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Old 06-02-12, 10:26 PM   #1
RobertSmalls
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Default Homebrewing

If you like to know where your food comes from and have a hand in the process, then you may be interested in brewing your own beer or wine. I've been brewing beer since the beginning of this year, and I find it rewarding. It's given me a better understanding and appreciation of the beer that I buy.

Homebrewing also saves money. I was able to brew a 5 gallon batch of a wheat beer for $0.30/bottle, or an IPA for $0.40/bottle. Once grapes are in season locally, I plan to brew a few batches of wine, too.

The best way to learn homebrewing is to brew with someone who has done it before. If your friends don't brew, there are also homebrewing classes, clubs, and stores. Failing that, turn to Charlie Papazian's "Joy of Homebrewing".

You'll never be as energy-efficient as a commercial brewery, because you're brewing on a smaller scale. However, if you always boil with a lid, and extract almost all of the sugar from your grains, you'll do just fine.

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Old 06-03-12, 03:06 AM   #2
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I don't know anyone who brews beer (though I plan to try in the future), but a few family members have been making wine with their grapes for many years.

And illegally making vodka is a Polish pasttime
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Old 06-03-12, 09:44 PM   #3
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I have been making beer, wine, hard cider and so on for about a decade now. I actually don't really make beer any more because it's too expensive to get the equipment for doing it properly.
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Old 06-03-12, 11:26 PM   #4
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I make hard cider because it's the most energy efficient way to store apple cider! toss $1 worth of yeast in a 5 gallon glass jug and let it sit in the living room for a few months, transfer it to the 5 gallon stainless steal soda kegs that came from the dump and carbonate it with the $15 CO2 tank from a garage sale, I currently have 7 gallons sitting in my laundry room on tap, some of it is being saved for a trade I did to get used lumber for my raised garden beds, I also traded some for 4 chickens and some goat cheese, I do drink it from time to time as well.
I've made beer but it's more work then I like, so I just get beer from the brewery down the road, growlers or kegs of beer cut back a great deal on the amount of recycling that we produce, it's also cheaper then buying small bottles.
I've tried making wine and most of it was a flop, lucky for me it was all free fruit that was being tossed, we do however have a row of black current bushes that we just planted that we might make wine from, or jelly.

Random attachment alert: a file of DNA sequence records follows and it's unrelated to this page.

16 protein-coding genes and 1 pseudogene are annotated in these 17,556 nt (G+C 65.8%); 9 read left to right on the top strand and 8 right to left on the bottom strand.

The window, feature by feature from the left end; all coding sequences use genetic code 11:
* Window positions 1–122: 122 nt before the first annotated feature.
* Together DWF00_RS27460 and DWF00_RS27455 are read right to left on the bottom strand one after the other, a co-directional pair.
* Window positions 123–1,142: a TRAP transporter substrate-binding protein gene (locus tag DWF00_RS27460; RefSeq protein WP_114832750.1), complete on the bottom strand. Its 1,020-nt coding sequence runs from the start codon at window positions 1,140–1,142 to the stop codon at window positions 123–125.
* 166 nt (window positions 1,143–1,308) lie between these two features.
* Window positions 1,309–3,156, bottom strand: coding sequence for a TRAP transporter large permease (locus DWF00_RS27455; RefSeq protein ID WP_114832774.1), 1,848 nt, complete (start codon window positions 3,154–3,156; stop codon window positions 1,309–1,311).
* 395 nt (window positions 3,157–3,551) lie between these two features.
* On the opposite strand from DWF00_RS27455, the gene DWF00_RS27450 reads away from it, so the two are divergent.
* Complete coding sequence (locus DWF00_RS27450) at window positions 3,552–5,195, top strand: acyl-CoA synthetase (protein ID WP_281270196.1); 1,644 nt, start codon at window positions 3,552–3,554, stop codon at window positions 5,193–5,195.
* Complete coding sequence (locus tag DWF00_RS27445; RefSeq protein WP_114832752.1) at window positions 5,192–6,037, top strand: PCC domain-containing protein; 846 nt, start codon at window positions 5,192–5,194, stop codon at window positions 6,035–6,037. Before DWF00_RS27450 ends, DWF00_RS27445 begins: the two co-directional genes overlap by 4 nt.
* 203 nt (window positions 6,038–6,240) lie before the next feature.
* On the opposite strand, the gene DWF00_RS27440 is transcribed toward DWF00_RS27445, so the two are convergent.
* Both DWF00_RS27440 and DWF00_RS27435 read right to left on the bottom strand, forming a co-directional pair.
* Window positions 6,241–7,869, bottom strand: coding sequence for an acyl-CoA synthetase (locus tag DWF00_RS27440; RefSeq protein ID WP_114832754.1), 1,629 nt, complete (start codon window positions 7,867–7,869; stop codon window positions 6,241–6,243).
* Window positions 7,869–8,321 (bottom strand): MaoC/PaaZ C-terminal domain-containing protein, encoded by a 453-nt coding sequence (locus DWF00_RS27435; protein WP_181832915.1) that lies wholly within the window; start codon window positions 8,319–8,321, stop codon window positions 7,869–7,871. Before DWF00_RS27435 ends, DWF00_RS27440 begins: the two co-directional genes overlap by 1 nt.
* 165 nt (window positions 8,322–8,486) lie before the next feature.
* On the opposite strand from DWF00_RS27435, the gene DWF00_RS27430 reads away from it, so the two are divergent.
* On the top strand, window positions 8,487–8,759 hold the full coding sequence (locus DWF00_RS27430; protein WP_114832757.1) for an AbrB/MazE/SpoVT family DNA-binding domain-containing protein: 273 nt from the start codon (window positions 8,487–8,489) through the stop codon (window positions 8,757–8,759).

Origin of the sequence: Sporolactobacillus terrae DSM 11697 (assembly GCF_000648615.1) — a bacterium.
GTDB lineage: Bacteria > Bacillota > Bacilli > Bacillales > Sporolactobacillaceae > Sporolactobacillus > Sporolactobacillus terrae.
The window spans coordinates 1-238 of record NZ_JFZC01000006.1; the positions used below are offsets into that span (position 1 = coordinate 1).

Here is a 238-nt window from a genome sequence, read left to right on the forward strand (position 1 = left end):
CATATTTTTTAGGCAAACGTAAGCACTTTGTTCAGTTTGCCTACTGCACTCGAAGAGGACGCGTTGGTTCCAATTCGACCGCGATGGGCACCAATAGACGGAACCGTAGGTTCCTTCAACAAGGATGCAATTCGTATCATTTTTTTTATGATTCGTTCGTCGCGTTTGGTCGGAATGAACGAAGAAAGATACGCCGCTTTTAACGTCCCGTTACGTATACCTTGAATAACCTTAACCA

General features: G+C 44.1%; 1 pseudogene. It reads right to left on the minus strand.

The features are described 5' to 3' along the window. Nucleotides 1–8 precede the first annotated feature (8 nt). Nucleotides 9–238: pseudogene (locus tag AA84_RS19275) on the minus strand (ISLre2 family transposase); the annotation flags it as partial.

I also make soda from time to time, Ginger Ale mostly, using the soda kegs, a 10 gallon batch every year for some friends who have a big summer party and from that I tend to get people wanting it for weddings as well, recently I made some rhubarb soda, 2 cups rhubarb juice, 1 cup sugar, put it in a 2 litter bottle and fill with water then carbonate, it was amazing!
On my list is Tonic Water (home made so it can have real sugar instead of corn syrup) because I really like Gin and Tonic's but would rather consume real sugar.

I'm also working out the details for a design to build a chiller so I can have something in a keg at room temp then chill it as it comes out of the keg, kind of like a jocky box with ice in it only with an electric chiller, something that can hang off the side of the keg would be ideal.
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Old 06-05-12, 03:58 AM   #5
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Quote:
Originally Posted by Piwoslaw View Post
And illegally making vodka is a Polish pasttime
. The good news is there's nothing illegal about making beer or wine, at least in the US. You are allowed to make up to 100 gallons per year (and your wife can make 100 gal, and your buddy who came over to help you brew...), but you're not allowed to sell it. Trading it for grilled food works well, though.

S-F, I hear you about the cost of an all-grain system. Though the following can be put together for $100, and it pays for itself vs malt extract after about 40 gallons of beer:

$50: hand-crank grist mill
$0: electric drill to run the above
$40: homemade lauter tun.

The lauter tun consists of three food-grade plastic pails. Drill hundreds of 1/8" holes in the bottom of one, turning it into a sieve. Nest the sieve in one of the other pails. Install spigots in the other two pails.

Place your sieve on a stool, with your brew pot below the spigot. Fill the sieve with mash. Place the last bucket on the table, and fill it with sparging water. Now you just need a means to slowly distribute the sparging water evenly across the mash. I used clear vinyl tubing that's hard at room temperature but flexible at 100C. I worked it in boiling water into a spiral shape, and drilled about 20 holes in it.

Wort chiller? I don't use one. Wort goes into the basement for a day before the yeast can be pitched. You have to be careful to keep the wort sterile during this extra step, but we haven't had any issues with our ale yet.

You could spend hundreds on a nice stainless setup, but that's not as much fun.

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